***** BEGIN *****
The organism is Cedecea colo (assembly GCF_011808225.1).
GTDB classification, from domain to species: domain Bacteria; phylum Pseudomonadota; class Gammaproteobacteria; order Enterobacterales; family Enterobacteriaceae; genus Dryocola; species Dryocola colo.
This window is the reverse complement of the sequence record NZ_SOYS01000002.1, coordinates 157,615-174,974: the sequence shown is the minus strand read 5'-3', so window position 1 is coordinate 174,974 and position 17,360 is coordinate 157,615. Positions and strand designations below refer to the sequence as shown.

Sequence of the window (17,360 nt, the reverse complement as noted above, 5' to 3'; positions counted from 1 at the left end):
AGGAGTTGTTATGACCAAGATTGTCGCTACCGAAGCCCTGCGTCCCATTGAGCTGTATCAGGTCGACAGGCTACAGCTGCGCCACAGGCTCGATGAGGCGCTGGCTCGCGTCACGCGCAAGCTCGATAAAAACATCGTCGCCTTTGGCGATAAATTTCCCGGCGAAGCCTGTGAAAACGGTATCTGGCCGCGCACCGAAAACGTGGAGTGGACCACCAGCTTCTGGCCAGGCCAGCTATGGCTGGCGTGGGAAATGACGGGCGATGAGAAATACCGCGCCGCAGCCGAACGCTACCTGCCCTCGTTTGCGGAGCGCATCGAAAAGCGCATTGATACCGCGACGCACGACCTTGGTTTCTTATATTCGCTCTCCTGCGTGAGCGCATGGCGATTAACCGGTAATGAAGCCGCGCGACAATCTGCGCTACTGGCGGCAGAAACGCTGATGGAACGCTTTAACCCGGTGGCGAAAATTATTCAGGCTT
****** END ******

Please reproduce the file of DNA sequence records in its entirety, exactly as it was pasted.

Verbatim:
The organism is Cedecea colo (assembly GCF_011808225.1).
GTDB classification, from domain to species: domain Bacteria; phylum Pseudomonadota; class Gammaproteobacteria; order Enterobacterales; family Enterobacteriaceae; genus Dryocola; species Dryocola colo.
This window is the reverse complement of the sequence record NZ_SOYS01000002.1, coordinates 157,615-174,974: the sequence shown is the minus strand read 5'-3', so window position 1 is coordinate 174,974 and position 17,360 is coordinate 157,615. Positions and strand designations below refer to the sequence as shown.

Sequence of the window (17,360 nt, the reverse complement as noted above, 5' to 3'; positions counted from 1 at the left end):
AGGAGTTGTTATGACCAAGATTGTCGCTACCGAAGCCCTGCGTCCCATTGAGCTGTATCAGGTCGACAGGCTACAGCTGCGCCACAGGCTCGATGAGGCGCTGGCTCGCGTCACGCGCAAGCTCGATAAAAACATCGTCGCCTTTGGCGATAAATTTCCCGGCGAAGCCTGTGAAAACGGTATCTGGCCGCGCACCGAAAACGTGGAGTGGACCACCAGCTTCTGGCCAGGCCAGCTATGGCTGGCGTGGGAAATGACGGGCGATGAGAAATACCGCGCCGCAGCCGAACGCTACCTGCCCTCGTTTGCGGAGCGCATCGAAAAGCGCATTGATACCGCGACGCACGACCTTGGTTTCTTATATTCGCTCTCCTGCGTGAGCGCATGGCGATTAACCGGTAATGAAGCCGCGCGACAATCTGCGCTACTGGCGGCAGAAACGCTGATGGAACGCTTTAACCCGGTGGCGAAAATTATTCAGGCTT